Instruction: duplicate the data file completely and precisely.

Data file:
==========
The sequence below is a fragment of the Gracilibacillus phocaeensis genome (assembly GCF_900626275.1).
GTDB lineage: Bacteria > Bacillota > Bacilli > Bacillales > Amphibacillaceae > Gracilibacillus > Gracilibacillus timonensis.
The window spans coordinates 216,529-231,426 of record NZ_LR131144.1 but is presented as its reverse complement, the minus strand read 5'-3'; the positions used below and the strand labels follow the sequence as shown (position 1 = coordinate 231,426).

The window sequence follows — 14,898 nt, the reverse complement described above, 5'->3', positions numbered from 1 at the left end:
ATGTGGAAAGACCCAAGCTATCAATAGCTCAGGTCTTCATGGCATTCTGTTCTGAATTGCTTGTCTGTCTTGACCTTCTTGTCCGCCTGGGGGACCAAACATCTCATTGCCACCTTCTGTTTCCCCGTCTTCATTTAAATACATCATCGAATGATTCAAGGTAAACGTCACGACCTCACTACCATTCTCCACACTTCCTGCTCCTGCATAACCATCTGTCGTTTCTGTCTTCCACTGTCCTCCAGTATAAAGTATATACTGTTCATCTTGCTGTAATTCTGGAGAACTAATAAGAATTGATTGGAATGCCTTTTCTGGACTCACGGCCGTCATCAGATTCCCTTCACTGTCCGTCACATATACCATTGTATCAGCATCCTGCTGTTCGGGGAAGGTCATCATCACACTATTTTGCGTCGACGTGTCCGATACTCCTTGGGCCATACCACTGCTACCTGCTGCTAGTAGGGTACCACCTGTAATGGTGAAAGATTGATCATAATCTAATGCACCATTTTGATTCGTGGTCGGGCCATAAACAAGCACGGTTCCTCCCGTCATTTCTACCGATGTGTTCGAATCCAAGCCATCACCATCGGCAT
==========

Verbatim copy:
The sequence below is a fragment of the Gracilibacillus phocaeensis genome (assembly GCF_900626275.1).
GTDB lineage: Bacteria > Bacillota > Bacilli > Bacillales > Amphibacillaceae > Gracilibacillus > Gracilibacillus timonensis.
The window spans coordinates 216,529-231,426 of record NZ_LR131144.1 but is presented as its reverse complement, the minus strand read 5'-3'; the positions used below and the strand labels follow the sequence as shown (position 1 = coordinate 231,426).

The window sequence follows — 14,898 nt, the reverse complement described above, 5'->3', positions numbered from 1 at the left end:
ATGTGGAAAGACCCAAGCTATCAATAGCTCAGGTCTTCATGGCATTCTGTTCTGAATTGCTTGTCTGTCTTGACCTTCTTGTCCGCCTGGGGGACCAAACATCTCATTGCCACCTTCTGTTTCCCCGTCTTCATTTAAATACATCATCGAATGATTCAAGGTAAACGTCACGACCTCACTACCATTCTCCACACTTCCTGCTCCTGCATAACCATCTGTCGTTTCTGTCTTCCACTGTCCTCCAGTATAAAGTATATACTGTTCATCTTGCTGTAATTCTGGAGAACTAATAAGAATTGATTGGAATGCCTTTTCTGGACTCACGGCCGTCATCAGATTCCCTTCACTGTCCGTCACATATACCATTGTATCAGCATCCTGCTGTTCGGGGAAGGTCATCATCACACTATTTTGCGTCGACGTGTCCGATACTCCTTGGGCCATACCACTGCTACCTGCTGCTAGTAGGGTACCACCTGTAATGGTGAAAGATTGATCATAATCTAATGCACCATTTTGATTCGTGGTCGGGCCATAAACAAGCACGGTTCCTCCCGTCATTTCTACCGATGTGTTCGAATCCAAGCCATCACCATCGGCAT